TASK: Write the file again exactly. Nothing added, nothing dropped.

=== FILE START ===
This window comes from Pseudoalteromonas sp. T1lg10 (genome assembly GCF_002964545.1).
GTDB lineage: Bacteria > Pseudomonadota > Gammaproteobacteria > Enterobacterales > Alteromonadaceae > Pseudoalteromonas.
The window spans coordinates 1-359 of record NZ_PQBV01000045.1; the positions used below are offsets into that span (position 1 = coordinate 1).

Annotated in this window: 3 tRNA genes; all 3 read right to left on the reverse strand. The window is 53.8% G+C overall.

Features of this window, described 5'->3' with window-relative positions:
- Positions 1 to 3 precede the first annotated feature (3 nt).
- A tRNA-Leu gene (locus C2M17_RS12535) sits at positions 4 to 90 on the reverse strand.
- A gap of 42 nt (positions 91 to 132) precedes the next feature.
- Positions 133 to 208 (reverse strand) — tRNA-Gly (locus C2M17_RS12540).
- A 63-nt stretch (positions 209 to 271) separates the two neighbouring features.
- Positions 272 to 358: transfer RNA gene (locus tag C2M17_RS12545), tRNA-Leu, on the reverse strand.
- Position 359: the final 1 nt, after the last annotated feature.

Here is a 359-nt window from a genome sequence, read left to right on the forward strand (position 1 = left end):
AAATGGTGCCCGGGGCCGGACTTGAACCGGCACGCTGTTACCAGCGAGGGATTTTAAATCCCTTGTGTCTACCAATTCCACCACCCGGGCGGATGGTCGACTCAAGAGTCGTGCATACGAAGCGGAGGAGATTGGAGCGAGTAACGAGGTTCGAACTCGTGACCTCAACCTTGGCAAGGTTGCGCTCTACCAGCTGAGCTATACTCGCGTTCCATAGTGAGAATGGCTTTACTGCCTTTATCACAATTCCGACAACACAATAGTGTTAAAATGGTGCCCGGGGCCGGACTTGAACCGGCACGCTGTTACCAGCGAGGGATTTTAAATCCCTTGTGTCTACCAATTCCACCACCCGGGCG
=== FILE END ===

This window comes from Pseudoalteromonas sp. T1lg10 (genome assembly GCF_002964545.1).
GTDB lineage: Bacteria > Pseudomonadota > Gammaproteobacteria > Enterobacterales > Alteromonadaceae > Pseudoalteromonas.
The window spans coordinates 1-359 of record NZ_PQBV01000045.1; the positions used below are offsets into that span (position 1 = coordinate 1).

Annotated in this window: 3 tRNA genes; all 3 read right to left on the reverse strand. The window is 53.8% G+C overall.

Features of this window, described 5'->3' with window-relative positions:
- Positions 1 to 3 precede the first annotated feature (3 nt).
- A tRNA-Leu gene (locus C2M17_RS12535) sits at positions 4 to 90 on the reverse strand.
- A gap of 42 nt (positions 91 to 132) precedes the next feature.
- Positions 133 to 208 (reverse strand) — tRNA-Gly (locus C2M17_RS12540).
- A 63-nt stretch (positions 209 to 271) separates the two neighbouring features.
- Positions 272 to 358: transfer RNA gene (locus tag C2M17_RS12545), tRNA-Leu, on the reverse strand.
- Position 359: the final 1 nt, after the last annotated feature.

Here is a 359-nt window from a genome sequence, read left to right on the forward strand (position 1 = left end):
AAATGGTGCCCGGGGCCGGACTTGAACCGGCACGCTGTTACCAGCGAGGGATTTTAAATCCCTTGTGTCTACCAATTCCACCACCCGGGCGGATGGTCGACTCAAGAGTCGTGCATACGAAGCGGAGGAGATTGGAGCGAGTAACGAGGTTCGAACTCGTGACCTCAACCTTGGCAAGGTTGCGCTCTACCAGCTGAGCTATACTCGCGTTCCATAGTGAGAATGGCTTTACTGCCTTTATCACAATTCCGACAACACAATAGTGTTAAAATGGTGCCCGGGGCCGGACTTGAACCGGCACGCTGTTACCAGCGAGGGATTTTAAATCCCTTGTGTCTACCAATTCCACCACCCGGGCG